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Fremont Ellis Landscapes and Gustave Baumann Woodblock Prints


A new exhibit is on display in Gallery 5 at the Stark Museum of Art featuring Fremont Ellis Landscapes and Gustave Baumann Woodblock Prints. This exhibit will be on view through July 2003 with the addition in September of an exhibit showing the woodblock print method.

Fremont Ellis's life as a painter started at the early age of thirteen when he unwillingly visited the Metropolitan Museum in New York. According to Ellis, "it was like if you had never seen very well, things were kinda blurred -- then suddenly, by some miracle, you could see all the leaves on the trees, and everything. It opened up a whole new world." Visiting the museum daily he would memorize the paintings and later copy them at home. It was through this process that Ellis taught himself to paint. (right: Fremont Ellis (1897-1985), Large Snow Scene or Winter Evening, oil on canvas, 29 x 36 inches, Stark Museum of Art, 31.20/24)

The next life-changing experience occurred when he visited Santa Fe, New Mexico in 1919. He fell in love with the land and the people, The landscapes were crisp, sharp, and colorful. He knew he would have to make this his home. He joined four other young painters "Los Cinco Pintores" or " The Five Painters" as they were called, for the purpose of exhibiting and selling their work. He spent the next 65 years painting and experimenting with techniques, executing many of his landscapes in heavy impasto describing the essential aspects of the scene with little reference to specific details. He would paint entirely from memory. He said, "A painting done on the spot can sometimes become too literal." He is aptly called an American Impressionist. He received many awards, and his works are represented in museums and private collections throughout the country.

The origins of woodblock printing can be traced to Egypt and China, where wooden stamps were used to make symbolic or decorative impressions in wax or clay. With the invention of paper by the Chinese in the 2nd century A.D., these stamps soon evolved into woodblocks used for printing. By the 6th century A.D., this concept of printing had progressed to Japan, and then westward. The "Golden Age" of the woodblock was 1450-1550 during which period artists perfected this medium for use in illustrations. Shortly thereafter, woodblock printing was replaced by copperplate engraving and etching which afforded the artisan greater flexibility of line. (left: Gustave Baumann (1881-1971), Bound for Taos, (sketch ) 1930, pencil and watercolor on rice paper, 11 3/4 x 13 1/2 inches, Stark Museum of Art, 31.216/9A)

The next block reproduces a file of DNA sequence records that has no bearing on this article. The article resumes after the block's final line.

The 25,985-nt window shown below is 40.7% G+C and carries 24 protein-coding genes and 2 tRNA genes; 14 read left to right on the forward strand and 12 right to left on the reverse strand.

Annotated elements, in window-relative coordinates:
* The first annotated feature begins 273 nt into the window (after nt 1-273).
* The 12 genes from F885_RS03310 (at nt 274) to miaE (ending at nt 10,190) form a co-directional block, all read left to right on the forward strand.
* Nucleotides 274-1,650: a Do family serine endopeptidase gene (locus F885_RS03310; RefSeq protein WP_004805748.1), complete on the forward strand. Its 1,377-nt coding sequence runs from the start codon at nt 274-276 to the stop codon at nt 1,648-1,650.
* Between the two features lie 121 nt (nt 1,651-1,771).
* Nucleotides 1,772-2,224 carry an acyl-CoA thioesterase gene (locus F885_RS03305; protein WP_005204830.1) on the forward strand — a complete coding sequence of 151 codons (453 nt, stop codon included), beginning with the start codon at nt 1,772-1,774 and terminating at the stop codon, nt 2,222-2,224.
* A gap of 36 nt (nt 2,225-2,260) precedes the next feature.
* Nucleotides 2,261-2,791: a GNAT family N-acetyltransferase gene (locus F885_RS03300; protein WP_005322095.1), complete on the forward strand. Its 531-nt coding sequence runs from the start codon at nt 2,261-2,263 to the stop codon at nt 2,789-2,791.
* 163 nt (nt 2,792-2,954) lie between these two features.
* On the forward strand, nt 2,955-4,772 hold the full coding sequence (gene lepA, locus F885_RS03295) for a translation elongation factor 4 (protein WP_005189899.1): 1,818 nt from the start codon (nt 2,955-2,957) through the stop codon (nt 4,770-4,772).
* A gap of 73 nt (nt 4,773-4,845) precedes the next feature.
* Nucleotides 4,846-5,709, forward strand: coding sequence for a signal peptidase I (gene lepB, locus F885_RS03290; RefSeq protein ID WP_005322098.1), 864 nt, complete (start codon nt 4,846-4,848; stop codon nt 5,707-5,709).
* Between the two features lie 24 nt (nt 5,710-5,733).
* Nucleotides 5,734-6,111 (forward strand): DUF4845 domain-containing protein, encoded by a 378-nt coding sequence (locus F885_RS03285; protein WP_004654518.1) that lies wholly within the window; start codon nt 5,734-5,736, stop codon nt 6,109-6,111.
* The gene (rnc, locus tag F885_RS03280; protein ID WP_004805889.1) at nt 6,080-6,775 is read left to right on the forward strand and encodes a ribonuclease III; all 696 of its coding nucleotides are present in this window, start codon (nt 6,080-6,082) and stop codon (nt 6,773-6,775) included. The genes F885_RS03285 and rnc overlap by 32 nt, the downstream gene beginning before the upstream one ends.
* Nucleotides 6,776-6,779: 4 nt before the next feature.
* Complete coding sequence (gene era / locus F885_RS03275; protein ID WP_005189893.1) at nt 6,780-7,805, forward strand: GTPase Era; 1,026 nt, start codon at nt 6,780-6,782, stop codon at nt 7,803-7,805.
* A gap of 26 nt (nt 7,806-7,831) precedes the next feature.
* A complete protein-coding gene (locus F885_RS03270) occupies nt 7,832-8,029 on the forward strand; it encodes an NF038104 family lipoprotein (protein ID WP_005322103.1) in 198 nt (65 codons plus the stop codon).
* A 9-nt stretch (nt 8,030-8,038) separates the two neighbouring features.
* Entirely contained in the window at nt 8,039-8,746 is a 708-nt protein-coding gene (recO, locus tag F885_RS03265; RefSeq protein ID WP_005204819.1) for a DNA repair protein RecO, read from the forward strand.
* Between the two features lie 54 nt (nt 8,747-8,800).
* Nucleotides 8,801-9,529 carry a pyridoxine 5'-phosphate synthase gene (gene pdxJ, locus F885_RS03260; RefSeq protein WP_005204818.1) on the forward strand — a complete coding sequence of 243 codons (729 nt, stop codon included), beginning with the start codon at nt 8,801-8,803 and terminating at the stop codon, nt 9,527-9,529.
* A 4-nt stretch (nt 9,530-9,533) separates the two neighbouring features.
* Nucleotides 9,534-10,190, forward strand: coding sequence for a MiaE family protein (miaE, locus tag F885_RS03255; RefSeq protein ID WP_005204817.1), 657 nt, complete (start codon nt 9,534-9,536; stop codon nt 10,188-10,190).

The 19th century saw a revival of woodblock printing. The simplicity and bold patterns of Japanese woodblock prints influenced many artists including Paul Gauguin and the German Expressionists.

In the United States, Gustave Baumann (1881-1971) made his own contribution to the art of woodblock printing by being one of the first western artists to fully develop the use of color in woodblock printing. In the early 20th century Baumann was one of the first artists in New Mexico working in graphic arts. His use of woodblock printing helped to convey the spirit of New Mexico in a new and exciting manner. In producing a woodblock print from an original watercolor, Baumann carved separate wood blocks for every color to be printed, usually five or six colors for each print. He mixed his own colors and used paper made especially for him in Germany with his own watermark of a heart and hand. He usually printed a small edition of 25 prints. If they sold, he printed 50 more in edition II, and 50 in edition III, with no more than 125 of any print.

Gustave Baumann's family moved from Germany to Chicago when he was ten. As a young man he apprenticed at an engraving firm, attended the Art Institute of Chicago at night, and worked as a commercial artist designing labels for food products before he decided on the art of woodblock printing. He moved to Santa Fe shortly after his first visit in 1918. Baumann was one of the first western artists to fully develop the use of color in woodblock printing. He executed each stage of the woodblock printing himself. He designed the image, carved the block of wood, and did the printing in color. His prints of Taos and Santa Fe are alive with color.

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About Gustave Baumann